Climate change is the biggest challenge human beings have ever faced. We don’t have much time to deal with it. Unfortunately, political transformation is usually a slow process.
A growing number of climate activists are supporting nuclear power as a carbon-free “clean” alternative to fossil fuels. They include NASA scientist James Hansen and Earth Institute Director Jeffrey Sachs.
Judith Mohling and LeRoy Moore of the Rocky Mountain Peace and Justice Center (RMPJC) are concerned about this development. They argue that nukes are highly dangerous, citing a new peer-reviewed paper published in the Open Journal of Pediatrics that says that the Fukushima nuclear plant meltdown in Japan may have given American kids health disorders which, if left untreated, can lead to permanent mental and physical handicaps.
Children born on the West Coast between one week and 16 weeks after the meltdowns began in March 2011 were 28 percent more likely to suffer from congenital hypothyroidism than were kids born in those states during the same period one year earlier.
Substantial quantities of the radioisotope iodine-131 were produced by the meltdowns, then traveled over the Pacific Ocean and fell on Hawaii, the U.S. West Coast and other Pacific countries, reaching levels hundreds of times greater than those considered safe.
After entering a person’s body, radioactive iodine gathers in the thyroids. Thyroids are glands that release hormones that control how we grow. In babies, including those not yet born, such radiation can stunt the development of body and brain. The links between iodine radioisotope exposure and juvenile hypothyroidism were established after the 1986 Chernobyl nuclear plant meltdown.
It is disturbing that nukes are becoming popular, particularly among environmentalists. Boulderites remember the Rocky Flats nuclear weapons plant (eight miles south of here) where many of us demonstrated for world peace and against the nuclear arms race. It was closed in 1989 after an FBI raid to collect evidence of environmental crimes.
We might have forgotten about it if the RMPJC hadn’t been around raising a ruckus about the establishment of a wildlife refuge on the site which would be open for public recreation and the construction of a major highway intended to cut through the most contaminated eastern part of Rocky Flats.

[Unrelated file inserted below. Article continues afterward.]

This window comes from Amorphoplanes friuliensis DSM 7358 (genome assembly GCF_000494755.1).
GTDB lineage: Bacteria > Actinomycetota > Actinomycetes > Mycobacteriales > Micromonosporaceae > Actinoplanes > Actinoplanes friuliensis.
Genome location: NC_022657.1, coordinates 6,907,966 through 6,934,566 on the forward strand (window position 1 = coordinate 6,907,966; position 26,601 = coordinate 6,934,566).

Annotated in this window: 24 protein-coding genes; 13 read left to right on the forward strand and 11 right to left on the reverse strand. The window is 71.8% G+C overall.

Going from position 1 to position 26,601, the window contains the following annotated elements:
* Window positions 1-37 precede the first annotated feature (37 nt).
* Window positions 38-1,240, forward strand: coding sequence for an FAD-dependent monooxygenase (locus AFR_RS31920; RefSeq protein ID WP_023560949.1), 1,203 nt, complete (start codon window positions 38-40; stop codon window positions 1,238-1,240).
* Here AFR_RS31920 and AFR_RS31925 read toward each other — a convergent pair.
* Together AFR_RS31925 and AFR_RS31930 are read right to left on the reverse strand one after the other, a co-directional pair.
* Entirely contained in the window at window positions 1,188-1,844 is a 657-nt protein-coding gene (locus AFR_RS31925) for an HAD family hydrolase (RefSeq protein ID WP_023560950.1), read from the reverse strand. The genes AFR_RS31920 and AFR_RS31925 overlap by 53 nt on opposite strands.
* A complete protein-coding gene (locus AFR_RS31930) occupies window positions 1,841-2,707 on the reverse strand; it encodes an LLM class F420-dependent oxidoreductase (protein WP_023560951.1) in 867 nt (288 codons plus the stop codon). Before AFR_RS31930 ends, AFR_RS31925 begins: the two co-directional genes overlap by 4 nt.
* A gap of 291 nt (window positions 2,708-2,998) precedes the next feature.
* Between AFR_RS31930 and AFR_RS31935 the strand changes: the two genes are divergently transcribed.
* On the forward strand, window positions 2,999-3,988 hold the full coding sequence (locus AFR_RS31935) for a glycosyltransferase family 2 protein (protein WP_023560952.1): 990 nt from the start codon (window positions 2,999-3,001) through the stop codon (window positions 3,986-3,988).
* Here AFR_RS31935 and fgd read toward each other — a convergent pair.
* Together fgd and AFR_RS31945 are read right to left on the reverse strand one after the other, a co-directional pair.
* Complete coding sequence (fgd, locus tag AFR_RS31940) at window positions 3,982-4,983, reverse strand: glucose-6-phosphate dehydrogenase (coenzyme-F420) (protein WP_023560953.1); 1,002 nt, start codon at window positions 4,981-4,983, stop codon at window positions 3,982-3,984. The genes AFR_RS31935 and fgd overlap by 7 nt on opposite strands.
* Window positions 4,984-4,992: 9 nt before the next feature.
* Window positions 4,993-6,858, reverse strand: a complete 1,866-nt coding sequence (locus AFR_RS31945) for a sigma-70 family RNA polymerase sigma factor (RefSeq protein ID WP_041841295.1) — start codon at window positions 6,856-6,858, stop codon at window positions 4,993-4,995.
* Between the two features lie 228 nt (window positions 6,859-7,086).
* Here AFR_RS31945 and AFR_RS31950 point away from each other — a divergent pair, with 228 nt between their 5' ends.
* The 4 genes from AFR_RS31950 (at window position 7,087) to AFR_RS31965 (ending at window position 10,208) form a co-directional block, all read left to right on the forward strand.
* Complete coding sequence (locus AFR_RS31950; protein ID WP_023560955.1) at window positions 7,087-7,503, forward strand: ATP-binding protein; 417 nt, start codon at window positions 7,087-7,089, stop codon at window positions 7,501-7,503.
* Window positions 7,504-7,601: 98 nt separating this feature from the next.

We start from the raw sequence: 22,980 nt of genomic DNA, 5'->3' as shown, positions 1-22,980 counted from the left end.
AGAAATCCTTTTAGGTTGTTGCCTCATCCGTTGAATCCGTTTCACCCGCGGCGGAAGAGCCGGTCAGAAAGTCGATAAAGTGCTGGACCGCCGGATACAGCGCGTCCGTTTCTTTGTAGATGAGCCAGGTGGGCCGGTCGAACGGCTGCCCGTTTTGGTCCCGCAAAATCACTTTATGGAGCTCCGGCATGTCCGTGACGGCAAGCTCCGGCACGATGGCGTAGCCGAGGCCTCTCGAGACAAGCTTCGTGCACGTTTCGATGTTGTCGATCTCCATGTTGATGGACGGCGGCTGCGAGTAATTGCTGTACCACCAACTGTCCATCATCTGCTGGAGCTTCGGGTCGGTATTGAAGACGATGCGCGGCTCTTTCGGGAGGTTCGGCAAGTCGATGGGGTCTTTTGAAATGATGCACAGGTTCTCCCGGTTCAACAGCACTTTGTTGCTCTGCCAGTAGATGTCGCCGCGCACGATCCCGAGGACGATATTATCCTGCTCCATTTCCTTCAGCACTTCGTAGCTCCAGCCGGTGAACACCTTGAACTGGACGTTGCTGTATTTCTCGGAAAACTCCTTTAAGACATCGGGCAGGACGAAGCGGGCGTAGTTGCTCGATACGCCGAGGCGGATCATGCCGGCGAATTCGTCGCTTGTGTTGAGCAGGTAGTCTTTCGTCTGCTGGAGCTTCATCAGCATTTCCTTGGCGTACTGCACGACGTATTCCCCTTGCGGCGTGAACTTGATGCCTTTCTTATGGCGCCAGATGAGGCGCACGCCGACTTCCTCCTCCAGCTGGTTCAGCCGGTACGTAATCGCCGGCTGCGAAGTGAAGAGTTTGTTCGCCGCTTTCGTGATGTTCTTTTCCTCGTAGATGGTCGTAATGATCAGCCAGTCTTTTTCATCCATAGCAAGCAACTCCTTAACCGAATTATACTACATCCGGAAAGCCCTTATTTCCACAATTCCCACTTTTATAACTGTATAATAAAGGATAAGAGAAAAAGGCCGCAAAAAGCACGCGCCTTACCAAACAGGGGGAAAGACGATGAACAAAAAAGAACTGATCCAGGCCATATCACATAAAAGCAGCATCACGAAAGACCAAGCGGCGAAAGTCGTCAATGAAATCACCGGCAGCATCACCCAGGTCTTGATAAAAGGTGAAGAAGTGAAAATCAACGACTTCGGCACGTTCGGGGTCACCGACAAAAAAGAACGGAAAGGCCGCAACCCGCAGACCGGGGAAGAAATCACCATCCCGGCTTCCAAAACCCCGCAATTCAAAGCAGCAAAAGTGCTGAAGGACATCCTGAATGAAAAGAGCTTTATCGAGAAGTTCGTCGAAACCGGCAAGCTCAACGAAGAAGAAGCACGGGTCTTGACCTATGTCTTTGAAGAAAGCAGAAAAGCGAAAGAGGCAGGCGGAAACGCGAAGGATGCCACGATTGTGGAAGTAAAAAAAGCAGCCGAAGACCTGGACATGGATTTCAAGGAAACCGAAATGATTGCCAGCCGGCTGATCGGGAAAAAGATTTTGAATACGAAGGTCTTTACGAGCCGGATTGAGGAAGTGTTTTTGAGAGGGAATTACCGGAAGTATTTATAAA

Mohling and Moore have dealt with nuclear waste issues for decades and have worked with government agencies and people in endangered communities.
The main contaminant at the Rocky Flats site is plutonium that remains radioactive for a quarter-million years. You cannot taste, smell or see the tiny radioactive particles. Just one particle can cause cancer if inhaled, ingested or otherwise taken into the body. Nobel chemist Glenn Seaborg (who discovered plutonium in 1941) described it as “fiendishly toxic, even in small amounts.”
The late Edward Martell, an NCAR radiochemist, said that the radioactivity from plutonium dust particles at Rocky Flats is “millions of times more intense than that from naturally occurring radioactive dust particles (uranium) of the same size. Minute amounts … are sufficient to cause cancer.”
There was a “clean-up,” but Moore points out that “a lot of plutonium was deliberately left in the soil on the assumption that it would remain in place and that exposure to it would be insufficient to cause harm.”
Moore says both assumptions are refuted by the 1995 detection of rapid plutonium movement in the soil on site and a study showing that 18 species of burrowing animals were constantly redistributing soil and its contents (including plutonium). He also cites evidence in 65 cartons of data on environmental lawbreaking seized by the FBI in 1989 and sealed by order of a federal court. In response to the inadequate “clean-up,” the RMPJC is seeking to implement “Nuclear Guardianship” at Rocky Flats to, as Moore says, “enable present and future generations to take responsibility for the nuclear legacy bequeathed to them in a way that protects people and the environment from further radioactive poisoning.”
They want to create a model for long-term ecological caretaking of radioactively contaminated sites. Remember that plutonium is radioactive for a quarter-million years.
Meanwhile, we need to build a future that is both post-carbon and post-nuclear. We don’t have much time.
This opinion column does not necessarily reflect the views of Boulder Weekly.